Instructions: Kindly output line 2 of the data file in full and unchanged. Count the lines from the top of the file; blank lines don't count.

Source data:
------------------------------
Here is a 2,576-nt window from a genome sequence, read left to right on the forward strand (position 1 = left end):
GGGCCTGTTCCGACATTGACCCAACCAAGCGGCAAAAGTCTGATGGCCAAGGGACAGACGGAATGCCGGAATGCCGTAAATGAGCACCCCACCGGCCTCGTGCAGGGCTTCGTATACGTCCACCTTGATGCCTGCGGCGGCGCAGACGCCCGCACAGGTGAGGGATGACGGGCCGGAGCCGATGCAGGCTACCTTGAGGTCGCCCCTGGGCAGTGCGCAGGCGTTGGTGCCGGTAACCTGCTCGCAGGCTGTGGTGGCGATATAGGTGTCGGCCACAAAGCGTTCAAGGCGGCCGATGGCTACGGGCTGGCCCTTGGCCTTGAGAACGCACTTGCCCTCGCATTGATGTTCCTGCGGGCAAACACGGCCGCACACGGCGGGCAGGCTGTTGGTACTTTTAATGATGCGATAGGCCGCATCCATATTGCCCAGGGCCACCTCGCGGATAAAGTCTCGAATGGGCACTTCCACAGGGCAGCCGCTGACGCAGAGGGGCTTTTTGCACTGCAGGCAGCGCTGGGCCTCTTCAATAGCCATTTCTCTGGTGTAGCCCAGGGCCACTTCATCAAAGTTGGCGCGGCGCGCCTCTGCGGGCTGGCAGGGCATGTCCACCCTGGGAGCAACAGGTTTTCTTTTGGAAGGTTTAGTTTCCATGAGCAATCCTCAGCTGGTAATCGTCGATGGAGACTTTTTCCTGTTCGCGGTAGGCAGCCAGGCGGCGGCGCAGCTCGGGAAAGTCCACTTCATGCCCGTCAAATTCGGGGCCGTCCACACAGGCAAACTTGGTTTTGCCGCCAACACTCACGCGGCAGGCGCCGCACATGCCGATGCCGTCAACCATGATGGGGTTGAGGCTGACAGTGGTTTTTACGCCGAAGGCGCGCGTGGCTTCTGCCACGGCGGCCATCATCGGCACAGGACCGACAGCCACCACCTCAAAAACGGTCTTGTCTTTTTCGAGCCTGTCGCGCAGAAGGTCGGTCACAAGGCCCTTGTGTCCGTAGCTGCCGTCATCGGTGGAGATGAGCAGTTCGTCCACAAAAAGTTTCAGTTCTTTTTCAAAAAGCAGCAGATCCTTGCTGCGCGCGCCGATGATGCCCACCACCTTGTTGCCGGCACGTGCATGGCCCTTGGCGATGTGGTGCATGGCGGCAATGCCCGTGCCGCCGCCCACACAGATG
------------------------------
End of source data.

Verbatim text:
GGGCCTGTTCCGACATTGACCCAACCAAGCGGCAAAAGTCTGATGGCCAAGGGACAGACGGAATGCCGGAATGCCGTAAATGAGCACCCCACCGGCCTCGTGCAGGGCTTCGTATACGTCCACCTTGATGCCTGCGGCGGCGCAGACGCCCGCACAGGTGAGGGATGACGGGCCGGAGCCGATGCAGGCTACCTTGAGGTCGCCCCTGGGCAGTGCGCAGGCGTTGGTGCCGGTAACCTGCTCGCAGGCTGTGGTGGCGATATAGGTGTCGGCCACAAAGCGTTCAAGGCGGCCGATGGCTACGGGCTGGCCCTTGGCCTTGAGAACGCACTTGCCCTCGCATTGATGTTCCTGCGGGCAAACACGGCCGCACACGGCGGGCAGGCTGTTGGTACTTTTAATGATGCGATAGGCCGCATCCATATTGCCCAGGGCCACCTCGCGGATAAAGTCTCGAATGGGCACTTCCACAGGGCAGCCGCTGACGCAGAGGGGCTTTTTGCACTGCAGGCAGCGCTGGGCCTCTTCAATAGCCATTTCTCTGGTGTAGCCCAGGGCCACTTCATCAAAGTTGGCGCGGCGCGCCTCTGCGGGCTGGCAGGGCATGTCCACCCTGGGAGCAACAGGTTTTCTTTTGGAAGGTTTAGTTTCCATGAGCAATCCTCAGCTGGTAATCGTCGATGGAGACTTTTTCCTGTTCGCGGTAGGCAGCCAGGCGGCGGCGCAGCTCGGGAAAGTCCACTTCATGCCCGTCAAATTCGGGGCCGTCCACACAGGCAAACTTGGTTTTGCCGCCAACACTCACGCGGCAGGCGCCGCACATGCCGATGCCGTCAACCATGATGGGGTTGAGGCTGACAGTGGTTTTTACGCCGAAGGCGCGCGTGGCTTCTGCCACGGCGGCCATCATCGGCACAGGACCGACAGCCACCACCTCAAAAACGGTCTTGTCTTTTTCGAGCCTGTCGCGCAGAAGGTCGGTCACAAGGCCCTTGTGTCCGTAGCTGCCGTCATCGGTGGAGATGAGCAGTTCGTCCACAAAAAGTTTCAGTTCTTTTTCAAAAAGCAGCAGATCCTTGCTGCGCGCGCCGATGATGCCCACCACCTTGTTGCCGGCACGTGCATGGCCCTTGGCGATGTGGTGCATGGCGGCAATGCCCGTGCCGCCGCCCACACAGATG